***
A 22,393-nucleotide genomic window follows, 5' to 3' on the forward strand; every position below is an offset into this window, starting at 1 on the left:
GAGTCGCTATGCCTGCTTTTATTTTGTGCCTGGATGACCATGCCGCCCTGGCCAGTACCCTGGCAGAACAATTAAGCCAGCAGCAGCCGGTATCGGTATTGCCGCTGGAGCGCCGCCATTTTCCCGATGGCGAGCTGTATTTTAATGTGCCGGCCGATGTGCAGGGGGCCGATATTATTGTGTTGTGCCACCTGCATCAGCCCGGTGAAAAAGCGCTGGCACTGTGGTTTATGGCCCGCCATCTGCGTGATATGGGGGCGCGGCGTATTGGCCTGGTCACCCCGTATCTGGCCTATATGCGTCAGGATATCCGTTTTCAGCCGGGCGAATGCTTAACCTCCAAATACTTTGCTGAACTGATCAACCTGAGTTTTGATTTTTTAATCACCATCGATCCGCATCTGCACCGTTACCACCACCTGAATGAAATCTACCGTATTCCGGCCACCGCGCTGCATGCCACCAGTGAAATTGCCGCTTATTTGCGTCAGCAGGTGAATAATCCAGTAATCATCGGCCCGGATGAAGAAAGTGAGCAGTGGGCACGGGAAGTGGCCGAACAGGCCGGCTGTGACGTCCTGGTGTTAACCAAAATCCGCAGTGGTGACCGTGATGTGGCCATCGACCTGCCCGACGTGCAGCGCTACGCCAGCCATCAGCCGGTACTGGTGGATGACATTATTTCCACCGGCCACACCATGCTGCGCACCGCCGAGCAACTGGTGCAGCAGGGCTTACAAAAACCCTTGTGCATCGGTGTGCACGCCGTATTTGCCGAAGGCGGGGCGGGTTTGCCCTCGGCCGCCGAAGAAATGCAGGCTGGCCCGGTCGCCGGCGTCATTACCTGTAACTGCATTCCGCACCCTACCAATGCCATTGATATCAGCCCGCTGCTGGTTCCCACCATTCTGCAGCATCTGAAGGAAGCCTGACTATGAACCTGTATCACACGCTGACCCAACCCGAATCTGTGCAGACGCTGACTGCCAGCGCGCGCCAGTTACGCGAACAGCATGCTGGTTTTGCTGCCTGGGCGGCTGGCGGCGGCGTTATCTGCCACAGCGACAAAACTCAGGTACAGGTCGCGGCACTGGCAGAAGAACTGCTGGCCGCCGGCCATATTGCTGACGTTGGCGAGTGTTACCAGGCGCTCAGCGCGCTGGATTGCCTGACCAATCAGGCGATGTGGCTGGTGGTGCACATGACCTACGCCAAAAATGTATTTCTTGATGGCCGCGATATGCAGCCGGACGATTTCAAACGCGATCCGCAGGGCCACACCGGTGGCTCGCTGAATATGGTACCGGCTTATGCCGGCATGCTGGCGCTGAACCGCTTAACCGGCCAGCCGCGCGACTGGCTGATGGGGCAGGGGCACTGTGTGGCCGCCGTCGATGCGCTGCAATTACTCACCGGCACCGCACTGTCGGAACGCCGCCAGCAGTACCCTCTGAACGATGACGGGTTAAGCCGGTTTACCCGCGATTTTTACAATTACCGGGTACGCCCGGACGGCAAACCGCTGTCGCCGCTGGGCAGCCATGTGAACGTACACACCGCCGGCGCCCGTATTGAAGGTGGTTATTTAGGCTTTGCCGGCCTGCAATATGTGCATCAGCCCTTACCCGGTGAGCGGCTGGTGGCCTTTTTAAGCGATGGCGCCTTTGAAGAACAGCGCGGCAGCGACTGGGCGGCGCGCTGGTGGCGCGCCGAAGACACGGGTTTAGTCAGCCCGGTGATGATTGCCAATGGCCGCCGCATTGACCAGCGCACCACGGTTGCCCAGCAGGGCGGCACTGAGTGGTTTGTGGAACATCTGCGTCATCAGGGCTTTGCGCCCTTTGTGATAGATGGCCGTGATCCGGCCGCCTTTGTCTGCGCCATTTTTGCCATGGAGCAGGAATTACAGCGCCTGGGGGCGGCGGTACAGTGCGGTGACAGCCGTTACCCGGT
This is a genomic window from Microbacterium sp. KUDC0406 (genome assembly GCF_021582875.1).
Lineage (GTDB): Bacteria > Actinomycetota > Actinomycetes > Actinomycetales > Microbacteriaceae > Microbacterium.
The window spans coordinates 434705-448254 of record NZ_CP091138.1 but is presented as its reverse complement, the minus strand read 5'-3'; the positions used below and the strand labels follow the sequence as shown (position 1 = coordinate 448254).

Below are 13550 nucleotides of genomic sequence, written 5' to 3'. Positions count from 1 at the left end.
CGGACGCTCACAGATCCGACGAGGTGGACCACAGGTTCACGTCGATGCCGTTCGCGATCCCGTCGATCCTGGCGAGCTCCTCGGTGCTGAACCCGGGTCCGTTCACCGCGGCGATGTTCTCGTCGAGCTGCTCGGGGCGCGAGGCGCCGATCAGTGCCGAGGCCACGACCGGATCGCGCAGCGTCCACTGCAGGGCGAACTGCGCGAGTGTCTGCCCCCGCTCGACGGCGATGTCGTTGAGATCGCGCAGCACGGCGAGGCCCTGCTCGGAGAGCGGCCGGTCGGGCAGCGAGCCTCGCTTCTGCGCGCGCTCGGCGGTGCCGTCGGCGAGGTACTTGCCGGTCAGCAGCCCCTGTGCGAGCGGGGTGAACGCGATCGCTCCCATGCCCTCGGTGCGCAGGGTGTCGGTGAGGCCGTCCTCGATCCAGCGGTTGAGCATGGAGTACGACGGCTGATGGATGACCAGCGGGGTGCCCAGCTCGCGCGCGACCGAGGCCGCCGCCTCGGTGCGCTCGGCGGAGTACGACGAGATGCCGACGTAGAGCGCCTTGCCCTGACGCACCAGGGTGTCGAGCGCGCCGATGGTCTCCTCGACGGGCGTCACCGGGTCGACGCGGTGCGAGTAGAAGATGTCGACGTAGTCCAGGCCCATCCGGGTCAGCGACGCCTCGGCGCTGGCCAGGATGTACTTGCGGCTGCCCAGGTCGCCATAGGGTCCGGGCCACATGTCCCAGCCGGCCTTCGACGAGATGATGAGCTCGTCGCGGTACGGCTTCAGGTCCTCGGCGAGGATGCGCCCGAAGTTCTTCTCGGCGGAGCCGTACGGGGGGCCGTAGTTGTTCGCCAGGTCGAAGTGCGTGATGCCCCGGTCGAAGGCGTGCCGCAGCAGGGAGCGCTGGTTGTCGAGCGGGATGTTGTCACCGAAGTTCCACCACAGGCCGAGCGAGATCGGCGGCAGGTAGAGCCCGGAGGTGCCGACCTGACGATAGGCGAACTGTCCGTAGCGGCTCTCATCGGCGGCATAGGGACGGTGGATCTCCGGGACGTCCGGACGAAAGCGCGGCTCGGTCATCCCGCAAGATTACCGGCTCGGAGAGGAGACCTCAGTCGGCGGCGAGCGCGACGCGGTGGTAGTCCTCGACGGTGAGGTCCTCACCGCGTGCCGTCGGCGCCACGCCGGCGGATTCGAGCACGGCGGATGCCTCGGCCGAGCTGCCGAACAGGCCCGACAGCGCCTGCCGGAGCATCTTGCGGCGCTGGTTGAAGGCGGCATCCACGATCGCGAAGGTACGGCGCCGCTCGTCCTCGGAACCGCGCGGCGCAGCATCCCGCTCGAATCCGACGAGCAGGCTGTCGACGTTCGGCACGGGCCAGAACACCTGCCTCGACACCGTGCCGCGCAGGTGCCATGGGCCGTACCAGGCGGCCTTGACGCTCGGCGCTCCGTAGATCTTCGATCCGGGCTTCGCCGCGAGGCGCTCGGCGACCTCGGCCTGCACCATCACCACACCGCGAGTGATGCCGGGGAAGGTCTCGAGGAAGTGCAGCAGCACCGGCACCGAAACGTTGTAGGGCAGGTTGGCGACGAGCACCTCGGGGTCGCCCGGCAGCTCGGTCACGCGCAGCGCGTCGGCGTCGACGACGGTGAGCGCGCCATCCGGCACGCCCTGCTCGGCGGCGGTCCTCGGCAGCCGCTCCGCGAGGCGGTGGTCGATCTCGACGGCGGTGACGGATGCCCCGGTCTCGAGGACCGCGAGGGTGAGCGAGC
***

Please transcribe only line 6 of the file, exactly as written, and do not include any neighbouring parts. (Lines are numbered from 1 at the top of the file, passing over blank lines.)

Below are 13550 nucleotides of genomic sequence, written 5' to 3'. Positions count from 1 at the left end.